Wednesday, 9 July 2014
Multiverse And The Time Patrol
Three stories in Multiverse refer to the Time Patrol:
"A Slip in Time" by SM Stirling;
""Christmas in Gondwanaland" by Robert Silverberg;
"The Far End" by Larry Niven.
I partially discussed these stories in my first three posts about this new anthology. Of the three:
Stirling's is closest to being an authentic continuation, although I noted some differences from Anderson's approach;
Niven's is in Niven's style and, I think, is set in a different universe where there just happen to be beings called Danellians and an organization called the Time Patrol;
I have some problems with the time travel logic of all three stories and, so far, this has prevented me from continuing to read Silverberg's.
Any time travel story raises the questions:
Is the story internally consistent?
Does its plot follow from or contradict its premises?
If the story addresses the circular causality paradox, then it can be fully consistent. I have cited examples on the Logic of Time Travel blog. (See here.) If instead the story addresses the causality violation paradox, then life is more difficult. The first problem is that the most fundamental premises of the Time Patrol series are, first, that causality can be violated and, secondly, that an organization is necessary to prevent this from happening. Throughout history, behind the scenes, professionals equipped with far future technologies and weapons labor tirelessly to ensure that Socrates is executed in 399 BC, that William of Normandy conquers England in 1066 AD, that World War I begins in 1914 etc.
The second problem is that Anderson's rationale for this scenario is subtle and distinctive. New writers have two problems: how to maintain their own internal consistency and also how to remain consistent with what Anderson wrote. When thinking about the Patrol, we have to get used to thinking about alternative timelines and about how these timelines relate to each other. The question of whether and in what sense these timelines exist or are real is important but can sometimes be sidelined while we focus on their relationships. Thus, "Delenda Est" presents three successive timelines:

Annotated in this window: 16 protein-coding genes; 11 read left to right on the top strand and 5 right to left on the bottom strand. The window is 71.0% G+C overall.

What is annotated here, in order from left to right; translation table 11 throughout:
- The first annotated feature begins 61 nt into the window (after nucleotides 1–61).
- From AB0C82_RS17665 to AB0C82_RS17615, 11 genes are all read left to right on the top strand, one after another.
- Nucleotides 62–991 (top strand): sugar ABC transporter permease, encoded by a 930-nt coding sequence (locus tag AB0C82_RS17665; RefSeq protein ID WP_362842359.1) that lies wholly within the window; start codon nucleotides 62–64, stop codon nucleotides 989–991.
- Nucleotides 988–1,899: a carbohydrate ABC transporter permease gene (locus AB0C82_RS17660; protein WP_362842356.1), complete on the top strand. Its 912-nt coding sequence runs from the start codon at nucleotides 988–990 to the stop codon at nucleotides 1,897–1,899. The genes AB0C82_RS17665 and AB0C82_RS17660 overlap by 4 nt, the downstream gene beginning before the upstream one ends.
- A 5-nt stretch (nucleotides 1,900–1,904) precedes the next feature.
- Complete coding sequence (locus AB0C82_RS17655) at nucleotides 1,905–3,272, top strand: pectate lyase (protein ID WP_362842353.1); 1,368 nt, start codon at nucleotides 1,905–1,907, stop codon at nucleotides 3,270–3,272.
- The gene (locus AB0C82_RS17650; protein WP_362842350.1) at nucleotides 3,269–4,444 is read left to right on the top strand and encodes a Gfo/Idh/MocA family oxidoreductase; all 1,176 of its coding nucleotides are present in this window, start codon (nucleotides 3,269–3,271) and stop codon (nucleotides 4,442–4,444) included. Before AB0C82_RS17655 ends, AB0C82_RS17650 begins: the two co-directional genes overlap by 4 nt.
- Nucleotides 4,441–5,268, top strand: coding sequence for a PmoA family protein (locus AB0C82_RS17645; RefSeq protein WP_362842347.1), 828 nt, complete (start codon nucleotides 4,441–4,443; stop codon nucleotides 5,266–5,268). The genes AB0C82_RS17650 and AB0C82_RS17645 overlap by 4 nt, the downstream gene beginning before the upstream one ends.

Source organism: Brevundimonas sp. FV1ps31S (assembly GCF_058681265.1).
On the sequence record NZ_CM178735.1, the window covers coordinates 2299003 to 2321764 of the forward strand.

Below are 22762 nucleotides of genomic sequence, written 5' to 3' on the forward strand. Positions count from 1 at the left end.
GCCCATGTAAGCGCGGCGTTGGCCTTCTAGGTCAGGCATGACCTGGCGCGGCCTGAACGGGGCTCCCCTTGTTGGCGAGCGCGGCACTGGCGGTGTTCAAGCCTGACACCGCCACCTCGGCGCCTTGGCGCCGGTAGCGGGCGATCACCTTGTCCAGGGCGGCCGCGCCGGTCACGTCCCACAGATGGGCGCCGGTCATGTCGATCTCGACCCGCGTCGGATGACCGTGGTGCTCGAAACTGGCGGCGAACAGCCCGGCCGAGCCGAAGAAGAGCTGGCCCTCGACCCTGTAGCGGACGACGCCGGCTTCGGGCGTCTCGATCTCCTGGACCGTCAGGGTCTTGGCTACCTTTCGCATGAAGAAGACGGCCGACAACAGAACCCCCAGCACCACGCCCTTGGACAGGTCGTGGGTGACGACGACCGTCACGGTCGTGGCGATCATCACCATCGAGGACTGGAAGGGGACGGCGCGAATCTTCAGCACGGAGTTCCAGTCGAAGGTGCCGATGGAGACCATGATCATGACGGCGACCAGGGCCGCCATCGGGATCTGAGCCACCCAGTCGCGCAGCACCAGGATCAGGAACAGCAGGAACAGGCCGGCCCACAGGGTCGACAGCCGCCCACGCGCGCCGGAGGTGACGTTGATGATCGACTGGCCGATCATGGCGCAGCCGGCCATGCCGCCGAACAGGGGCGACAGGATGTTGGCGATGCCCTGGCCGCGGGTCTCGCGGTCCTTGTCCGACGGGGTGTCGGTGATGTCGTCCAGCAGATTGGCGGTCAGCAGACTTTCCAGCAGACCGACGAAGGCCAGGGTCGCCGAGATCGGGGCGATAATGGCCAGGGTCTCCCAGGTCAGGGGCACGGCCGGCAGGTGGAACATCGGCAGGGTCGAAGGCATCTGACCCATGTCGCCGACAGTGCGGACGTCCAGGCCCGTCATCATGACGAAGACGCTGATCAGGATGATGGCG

a timeline without a particular Neldorian intervention;
a timeline with that intervention;
a timeline with the Neldorian intervention but also a Patrol counter-intervention.
I call these timelines "successive" because there is between them a temporal relationship of before and after, of first, second and third, and even of cause and effect.
Silverberg introduces the idea that the Patrol was founded at a conference way back on the original single continent, Gondwanaland. Alright so far but what happens next? Imagine two timelines:
(i) the familiar timeline guarded by the Patrol;
(ii) an alternative timeline in which every human being at that conference was assassinated while in Gondwanaland so that no Patrol was ever founded.
How can Time Patrolman Everard travel from the twentieth century of (i) to the Gondwanaland of (ii)? According to Anderson, he must travel back along (i) until a time before the assassinations, then forwards into (ii). According to Silverberg, he can jump directly from twentieth century (i) to Gondwanaland (ii). That is certainly inconsistent with Anderson and I cannot see that it is internally coherent either.